I phoned the Rigolets Marina and found they had a certified scale, so I landed, got the gear stowed, secured the kayak, and took off to the marina. The first weighed 3.98 and the second weighed 2.85 lbs. This would make these the #1 and #3 white bass taken in LA on a fly. Now I have to get paperwork signed, have a state biologist verify the species, and submit the application. It was extra nice because I caught them on a clouser that I tied a few moths ago. And this time I did not eat the fish!


Delacroix 11-24-18

Wind: 0-10 mph from E to SE as the day progressed

Tide: 1.5 ft. range from the Shell Beach station, water did not seem to move though it was supposed to fall all day.

Water Level: high, in the grass

Water Temperature: ~ 60 F

Water Clarity: dirty, visibility about 1-1.5 feet

Water salinity: fresh

Weather/sky: cloudy at first, sunny about 10, overcast about 2

Temperature: ~ 60-75 F

Moon: full

Solunar period: minor ~ 8, major ~ 2

Time on the water: slid the Hobie Outback kayak about 7 a.m., driving home at 3 p.m.

Water covered: ~ 7 miles

Other fishers: solo trip

Game Plan: find redfish

Gear: two #8 fly rods

Lures: yellow half and half on one rod, chartreuse/white clouser minnow on the other

Got a couple of redfish on the half and half, and missed 3 more that came unbuttoned. Fish were right up against the bank. I thought several of the fish were initially snags until they started to swim away. I trolled in open water a bit and was surprised not to bump into a trout.

I was in a small pond and spied a chartreuse cork floating nearby. When I came closer it went under and then it reappeared a few minutes later. I eased up to it and wrapped my fly line around the cork and the fish took off. I was expecting a really big fish but the 24” red came in pretty quickly. The jig hook was deep in its throat and the bend went into the stomach, so I clipped the line as close as I could and released the fish. It swam away and seemed ok.

Gnats were not too bad. About the time they started to swarm the wind picked up and blew them away.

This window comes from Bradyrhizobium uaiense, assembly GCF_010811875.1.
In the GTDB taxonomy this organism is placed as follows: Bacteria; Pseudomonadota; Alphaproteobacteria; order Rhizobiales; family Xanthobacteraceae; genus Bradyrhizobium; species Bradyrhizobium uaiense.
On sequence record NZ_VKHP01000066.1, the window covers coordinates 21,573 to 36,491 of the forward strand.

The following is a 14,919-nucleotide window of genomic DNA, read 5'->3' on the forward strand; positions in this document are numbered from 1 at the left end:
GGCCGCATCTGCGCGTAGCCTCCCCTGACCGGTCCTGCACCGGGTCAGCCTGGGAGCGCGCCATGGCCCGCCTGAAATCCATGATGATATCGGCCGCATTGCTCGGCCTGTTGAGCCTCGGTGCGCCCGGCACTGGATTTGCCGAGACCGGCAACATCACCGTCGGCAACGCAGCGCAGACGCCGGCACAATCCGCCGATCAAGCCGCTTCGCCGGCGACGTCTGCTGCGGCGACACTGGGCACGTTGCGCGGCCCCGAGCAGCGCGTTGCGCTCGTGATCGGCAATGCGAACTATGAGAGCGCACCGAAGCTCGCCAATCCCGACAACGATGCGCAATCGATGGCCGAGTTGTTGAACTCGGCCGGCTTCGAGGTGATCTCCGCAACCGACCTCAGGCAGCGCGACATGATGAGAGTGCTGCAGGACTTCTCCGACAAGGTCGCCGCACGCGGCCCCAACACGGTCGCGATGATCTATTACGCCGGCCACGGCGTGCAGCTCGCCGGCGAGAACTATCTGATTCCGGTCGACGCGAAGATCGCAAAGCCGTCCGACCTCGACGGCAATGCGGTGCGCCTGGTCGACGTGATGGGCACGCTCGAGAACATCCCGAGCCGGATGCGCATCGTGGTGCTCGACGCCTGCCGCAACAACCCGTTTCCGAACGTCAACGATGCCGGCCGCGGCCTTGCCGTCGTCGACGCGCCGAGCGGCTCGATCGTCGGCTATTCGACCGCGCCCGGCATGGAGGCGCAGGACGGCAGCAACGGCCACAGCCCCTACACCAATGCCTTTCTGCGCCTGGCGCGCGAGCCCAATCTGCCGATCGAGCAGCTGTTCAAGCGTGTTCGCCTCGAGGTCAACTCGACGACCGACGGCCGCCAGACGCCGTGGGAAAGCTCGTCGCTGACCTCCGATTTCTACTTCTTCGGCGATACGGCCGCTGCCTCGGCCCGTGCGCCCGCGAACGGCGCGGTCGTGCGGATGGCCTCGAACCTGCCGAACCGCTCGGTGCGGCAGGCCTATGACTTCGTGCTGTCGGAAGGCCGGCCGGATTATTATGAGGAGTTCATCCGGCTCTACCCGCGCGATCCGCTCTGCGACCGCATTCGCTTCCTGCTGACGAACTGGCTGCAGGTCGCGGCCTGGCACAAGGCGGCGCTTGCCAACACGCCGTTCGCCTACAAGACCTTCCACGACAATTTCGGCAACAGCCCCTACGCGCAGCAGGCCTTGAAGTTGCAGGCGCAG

Didn’t see many ducks out there and only heard a little shooting early.


Hopedale Lagoon, 11-18-2018

Wind: 0-5 mph from E to SE to SW as the day progressed, and the gnats were fierce as I expected. The Amber Romance kept them at bay.

Tide: not much range from the Shell Beach station, water came up by half a foot even though it was supposed to fall all day.

Water Level: low, mud banks showing

Water Temperature: ~ 56 F

Water Clarity: dirty, visibility about 1-1.5 feet

Water salinity: did not check

Weather/sky: sunny, bluebird sky

Temperature: ~ 60-70 F

Moon: waxing 2/3 of full

Solunar period: minor ~ 10 to noon

Time on the water: slid the Hobie Outback kayak about 7 a.m., driving home at 4:30 p.m.

Water covered: ~ 7 miles

Other fishers: solo trip

Game Plan: find specks and redfish

Gear: two #8 fly rods

Lures: big perch float popper with a Popovic shrimp dropper 2.5’ below, yellow half and half on the other rod. The average depth of the lagoon is about 3’ deep so the 2.5’ dropper should get to the fish without snagging on the bottom (fly fisher’s version of a popping cork).

I launched at Pip’s with a couple of other kayakers. Lots of trucks and cars were already in the parking lot across the highway from the boat ramp – duck hunters were out in force this morning. I headed left as I entered the Hopedale Lagoon and trolled the lures behind me as I pedaled out to my target spot. I was casting to some drains hoping to find displaced redfish waiting there. The popper/shrimp combo was being trolled behind as I casted, and the rod started bouncing. I brought the nice 16” speckled trout in and put it in the bag. I cast around the area for about 5 minutes, but it seemed this fish was a loaner. No reds spotted on the banks.